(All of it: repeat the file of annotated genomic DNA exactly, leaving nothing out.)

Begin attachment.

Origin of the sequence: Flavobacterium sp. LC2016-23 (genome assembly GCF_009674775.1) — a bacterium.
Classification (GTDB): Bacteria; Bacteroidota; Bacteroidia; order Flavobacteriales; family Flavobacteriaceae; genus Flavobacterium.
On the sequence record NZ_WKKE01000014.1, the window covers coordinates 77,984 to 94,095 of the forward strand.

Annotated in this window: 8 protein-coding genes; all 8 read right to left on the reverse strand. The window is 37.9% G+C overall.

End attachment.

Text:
Origin of the sequence: Flavobacterium sp. LC2016-23 (genome assembly GCF_009674775.1) — a bacterium.
Classification (GTDB): Bacteria; Bacteroidota; Bacteroidia; order Flavobacteriales; family Flavobacteriaceae; genus Flavobacterium.
On the sequence record NZ_WKKE01000014.1, the window covers coordinates 77,984 to 94,095 of the forward strand.

Annotated in this window: 8 protein-coding genes; all 8 read right to left on the reverse strand. The window is 37.9% G+C overall.